Robotic operation of uncrewed sea surface vehicles (USVs) offers a useful analogue for the planetary rovers and other spacecraft of the future—they operate in largely unstructured environments, relying on onboard sensing and decision making, with only sparse supervisory control input from distant human operators. In this task, JPL Robotics is developing a range of autonomy and perception technologies, based on the CARACaS (Control Architecture for Robotic Agent Command and Sensing) autonomy architecture; the primary thrusts are:
Hazard Avoidance: USVs require robust motion planning algorithms to avoid sea surface hazards while complying with the maritime rules of the road (known as COLREGS) and accounting for special circumstances such as towed sensor arrays.
Autonomous Swarm Operations: To enable joint missions employing a team of vehicles (such as harbor patrol or vessel escort), JPL develops software for mission planning, task allocation, and cooperative behaviors within the CARACaS architecture.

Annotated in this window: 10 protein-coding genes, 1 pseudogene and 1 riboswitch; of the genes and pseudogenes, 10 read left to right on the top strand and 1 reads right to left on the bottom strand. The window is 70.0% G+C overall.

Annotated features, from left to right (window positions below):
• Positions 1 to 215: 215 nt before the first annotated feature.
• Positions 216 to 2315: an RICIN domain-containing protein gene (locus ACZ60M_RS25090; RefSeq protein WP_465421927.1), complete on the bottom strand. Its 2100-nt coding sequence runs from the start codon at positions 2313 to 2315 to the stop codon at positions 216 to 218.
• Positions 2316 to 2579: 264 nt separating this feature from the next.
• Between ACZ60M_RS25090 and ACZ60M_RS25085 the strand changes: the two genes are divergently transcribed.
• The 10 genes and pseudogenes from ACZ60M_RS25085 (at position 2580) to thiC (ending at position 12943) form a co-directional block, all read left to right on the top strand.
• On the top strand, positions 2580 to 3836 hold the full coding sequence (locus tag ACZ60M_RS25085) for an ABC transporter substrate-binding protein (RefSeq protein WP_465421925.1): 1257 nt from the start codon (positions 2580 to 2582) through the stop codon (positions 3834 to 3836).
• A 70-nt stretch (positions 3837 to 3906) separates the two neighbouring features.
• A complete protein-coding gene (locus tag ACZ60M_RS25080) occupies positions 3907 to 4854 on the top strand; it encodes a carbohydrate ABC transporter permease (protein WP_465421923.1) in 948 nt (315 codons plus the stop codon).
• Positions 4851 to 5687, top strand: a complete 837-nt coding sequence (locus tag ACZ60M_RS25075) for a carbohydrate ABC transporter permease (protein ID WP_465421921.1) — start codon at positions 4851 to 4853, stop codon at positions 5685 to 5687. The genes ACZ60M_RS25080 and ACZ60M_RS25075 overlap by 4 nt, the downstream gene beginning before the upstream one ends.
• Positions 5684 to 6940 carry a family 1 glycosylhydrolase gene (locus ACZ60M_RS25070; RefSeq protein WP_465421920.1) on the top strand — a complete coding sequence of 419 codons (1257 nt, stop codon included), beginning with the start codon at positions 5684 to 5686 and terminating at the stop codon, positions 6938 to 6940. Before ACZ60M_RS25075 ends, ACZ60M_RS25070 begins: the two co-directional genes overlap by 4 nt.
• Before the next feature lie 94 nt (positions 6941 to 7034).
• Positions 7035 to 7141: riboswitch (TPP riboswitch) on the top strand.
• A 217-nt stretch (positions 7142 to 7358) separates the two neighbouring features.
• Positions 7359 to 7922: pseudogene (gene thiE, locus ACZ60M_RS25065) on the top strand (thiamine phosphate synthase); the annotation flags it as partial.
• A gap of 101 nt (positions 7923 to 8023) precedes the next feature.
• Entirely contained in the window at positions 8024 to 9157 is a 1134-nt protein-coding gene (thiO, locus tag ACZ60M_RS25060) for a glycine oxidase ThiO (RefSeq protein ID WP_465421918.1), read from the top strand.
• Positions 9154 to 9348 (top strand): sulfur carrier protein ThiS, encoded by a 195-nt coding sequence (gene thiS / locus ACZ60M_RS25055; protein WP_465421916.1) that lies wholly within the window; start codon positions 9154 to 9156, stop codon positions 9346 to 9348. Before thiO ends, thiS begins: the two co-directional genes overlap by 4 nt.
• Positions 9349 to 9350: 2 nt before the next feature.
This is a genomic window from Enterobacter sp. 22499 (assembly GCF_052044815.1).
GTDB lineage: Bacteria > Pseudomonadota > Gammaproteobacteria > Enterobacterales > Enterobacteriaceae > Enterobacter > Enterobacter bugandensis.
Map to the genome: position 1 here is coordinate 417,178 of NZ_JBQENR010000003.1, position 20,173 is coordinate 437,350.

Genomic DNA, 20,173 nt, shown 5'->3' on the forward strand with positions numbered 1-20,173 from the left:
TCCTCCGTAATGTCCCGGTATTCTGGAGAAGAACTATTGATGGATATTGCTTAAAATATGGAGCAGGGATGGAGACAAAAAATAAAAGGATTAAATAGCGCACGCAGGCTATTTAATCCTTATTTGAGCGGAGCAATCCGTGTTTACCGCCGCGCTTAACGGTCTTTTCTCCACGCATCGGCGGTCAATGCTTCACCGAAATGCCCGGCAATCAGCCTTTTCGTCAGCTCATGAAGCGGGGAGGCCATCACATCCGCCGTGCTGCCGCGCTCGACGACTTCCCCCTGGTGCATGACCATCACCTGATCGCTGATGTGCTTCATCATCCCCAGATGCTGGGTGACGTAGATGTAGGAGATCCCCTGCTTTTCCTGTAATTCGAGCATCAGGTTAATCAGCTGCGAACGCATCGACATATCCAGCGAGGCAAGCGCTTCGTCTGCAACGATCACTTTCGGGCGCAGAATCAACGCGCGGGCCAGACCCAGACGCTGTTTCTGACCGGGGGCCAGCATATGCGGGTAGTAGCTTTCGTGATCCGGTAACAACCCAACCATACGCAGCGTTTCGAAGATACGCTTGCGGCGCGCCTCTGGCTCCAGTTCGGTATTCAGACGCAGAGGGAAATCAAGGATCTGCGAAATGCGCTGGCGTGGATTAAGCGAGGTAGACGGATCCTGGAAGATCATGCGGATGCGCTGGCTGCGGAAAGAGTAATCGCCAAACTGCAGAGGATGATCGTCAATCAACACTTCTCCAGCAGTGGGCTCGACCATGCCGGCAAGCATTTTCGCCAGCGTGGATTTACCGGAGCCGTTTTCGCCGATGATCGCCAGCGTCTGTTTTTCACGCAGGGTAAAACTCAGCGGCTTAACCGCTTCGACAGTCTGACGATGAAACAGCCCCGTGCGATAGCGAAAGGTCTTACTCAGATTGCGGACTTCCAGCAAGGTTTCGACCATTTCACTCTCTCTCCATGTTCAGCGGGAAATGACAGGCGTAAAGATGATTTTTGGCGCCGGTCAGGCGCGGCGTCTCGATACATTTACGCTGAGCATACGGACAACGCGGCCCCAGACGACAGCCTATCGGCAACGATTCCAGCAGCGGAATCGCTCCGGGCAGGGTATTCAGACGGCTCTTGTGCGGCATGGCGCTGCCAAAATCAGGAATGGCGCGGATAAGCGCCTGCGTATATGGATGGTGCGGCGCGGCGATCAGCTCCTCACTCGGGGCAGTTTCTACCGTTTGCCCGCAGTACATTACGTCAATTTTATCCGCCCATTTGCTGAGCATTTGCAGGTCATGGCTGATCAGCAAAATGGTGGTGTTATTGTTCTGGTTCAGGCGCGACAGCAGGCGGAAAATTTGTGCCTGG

Visual Object Detection and Analysis: JPL’s computer vision expertise continues to extend the situational awareness capabilities of maritime vehicles, using novel extreme-range stereo vision technology, machine learning to classify vessel types for COLREGS compliance, and analyzing distant vessels using multiple perspectives from swarms of USVs.
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